Hmmmm…this is an interesting report from the Philadelphia Inquirer yesterday [emphasis mine]:
After he was convicted of assaulting a Philadelphia man in 1998, Cambodian refugee Mout Iv knew he was in the United States on borrowed time.
As it turned out, quite a lot of borrowed time.
He was freed from a Pennsylvania prison after four years, but paperwork snafus prevented his immediate return to Cambodia, as required by law. So immigration agents put Iv on “supervised release,” allowing him to open a barber shop in Olney
The government kept tabs on him with scheduled interviews, random phone calls, and unannounced visits.
Last week, at an ostensibly routine appointment, Iv, 33, was fingerprinted, photographed, and arrested. He’s now in prison being readied for deportation. [We learn later in the story that Iv came as a 7-year-old refugee—ed]
It “was always in the back of my mind,” said his fiancée, CJ Vonglaha, 26. “But I didn’t think in my wildest dreams it would be like this.”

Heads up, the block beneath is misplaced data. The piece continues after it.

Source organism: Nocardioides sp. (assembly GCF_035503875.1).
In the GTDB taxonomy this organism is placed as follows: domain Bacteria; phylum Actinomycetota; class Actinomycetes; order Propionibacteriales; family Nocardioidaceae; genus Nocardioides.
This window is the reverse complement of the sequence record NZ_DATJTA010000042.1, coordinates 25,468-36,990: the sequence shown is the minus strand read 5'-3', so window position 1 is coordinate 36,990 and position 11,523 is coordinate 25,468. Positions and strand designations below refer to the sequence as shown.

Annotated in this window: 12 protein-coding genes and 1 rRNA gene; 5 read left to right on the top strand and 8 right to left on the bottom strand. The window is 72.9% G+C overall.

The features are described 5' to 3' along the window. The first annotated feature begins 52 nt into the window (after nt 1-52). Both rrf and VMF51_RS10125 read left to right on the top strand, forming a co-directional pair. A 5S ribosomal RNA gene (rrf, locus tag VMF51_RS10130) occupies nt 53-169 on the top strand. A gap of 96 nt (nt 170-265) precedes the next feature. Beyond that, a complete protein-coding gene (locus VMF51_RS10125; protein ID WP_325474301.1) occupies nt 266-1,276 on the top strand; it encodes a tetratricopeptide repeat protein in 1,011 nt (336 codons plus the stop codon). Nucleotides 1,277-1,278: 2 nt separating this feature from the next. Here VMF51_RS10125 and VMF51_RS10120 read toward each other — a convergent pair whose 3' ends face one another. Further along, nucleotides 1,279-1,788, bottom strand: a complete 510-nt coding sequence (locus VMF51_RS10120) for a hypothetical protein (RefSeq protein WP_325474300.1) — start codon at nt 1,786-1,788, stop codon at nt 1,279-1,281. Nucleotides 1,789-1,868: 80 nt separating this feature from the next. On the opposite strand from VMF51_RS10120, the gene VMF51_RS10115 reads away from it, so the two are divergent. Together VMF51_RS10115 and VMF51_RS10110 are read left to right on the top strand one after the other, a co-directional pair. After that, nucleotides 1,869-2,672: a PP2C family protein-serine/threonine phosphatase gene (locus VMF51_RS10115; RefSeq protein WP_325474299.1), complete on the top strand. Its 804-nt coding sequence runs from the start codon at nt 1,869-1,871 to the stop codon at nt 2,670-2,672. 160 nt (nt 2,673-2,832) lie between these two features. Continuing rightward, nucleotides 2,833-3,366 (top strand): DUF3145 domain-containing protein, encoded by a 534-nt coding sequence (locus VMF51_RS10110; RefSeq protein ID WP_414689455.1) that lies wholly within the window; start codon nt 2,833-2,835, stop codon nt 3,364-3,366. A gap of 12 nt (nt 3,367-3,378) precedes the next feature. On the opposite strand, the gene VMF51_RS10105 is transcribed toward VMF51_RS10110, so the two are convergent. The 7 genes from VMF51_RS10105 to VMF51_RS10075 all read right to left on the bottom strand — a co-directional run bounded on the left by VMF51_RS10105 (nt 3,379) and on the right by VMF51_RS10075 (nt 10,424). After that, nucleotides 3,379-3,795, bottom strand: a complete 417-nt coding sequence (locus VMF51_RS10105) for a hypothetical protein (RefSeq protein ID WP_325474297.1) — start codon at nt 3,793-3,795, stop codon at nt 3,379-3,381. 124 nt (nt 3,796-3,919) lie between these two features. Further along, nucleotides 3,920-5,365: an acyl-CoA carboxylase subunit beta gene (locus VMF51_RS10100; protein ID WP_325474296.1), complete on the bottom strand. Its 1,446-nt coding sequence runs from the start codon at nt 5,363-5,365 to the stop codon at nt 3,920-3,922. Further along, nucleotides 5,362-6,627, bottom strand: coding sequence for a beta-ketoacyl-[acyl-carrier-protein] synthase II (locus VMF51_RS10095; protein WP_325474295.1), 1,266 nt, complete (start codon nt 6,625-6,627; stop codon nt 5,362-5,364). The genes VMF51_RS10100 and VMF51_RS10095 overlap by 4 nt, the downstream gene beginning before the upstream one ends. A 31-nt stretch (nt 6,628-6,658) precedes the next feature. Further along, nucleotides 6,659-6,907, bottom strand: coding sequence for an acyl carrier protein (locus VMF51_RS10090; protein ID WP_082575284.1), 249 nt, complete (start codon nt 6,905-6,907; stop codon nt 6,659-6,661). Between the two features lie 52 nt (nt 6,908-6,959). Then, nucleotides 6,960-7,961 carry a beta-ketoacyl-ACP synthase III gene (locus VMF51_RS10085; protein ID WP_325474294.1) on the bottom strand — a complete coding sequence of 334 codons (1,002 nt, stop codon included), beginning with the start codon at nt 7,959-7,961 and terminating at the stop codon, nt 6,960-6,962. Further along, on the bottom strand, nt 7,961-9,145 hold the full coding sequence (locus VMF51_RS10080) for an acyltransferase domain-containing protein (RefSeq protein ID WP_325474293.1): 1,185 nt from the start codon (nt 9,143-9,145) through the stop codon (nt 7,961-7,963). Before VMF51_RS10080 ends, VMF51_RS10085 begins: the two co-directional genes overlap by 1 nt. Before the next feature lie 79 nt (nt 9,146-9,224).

Nor did many of the thousands of other noncitizen refugees being rounded up nationwide because of crimes largely committed years ago. In Philadelphia this month, the heat has been on the Cambodian community, which has protested deportation proceedings against at least six of its members.
Behind the rash of detentions and expulsions is the Obama administration, which is attempting to win public and congressional support for immigration reform.
The Immigration and Customs Enforcement agency (ICE) is on track to deport 400,000 people this year – a 10 percent increase over expulsions in 2008, the last year of the George W. Bush administration, and more than double the number in 2005.
Read the rest of the story.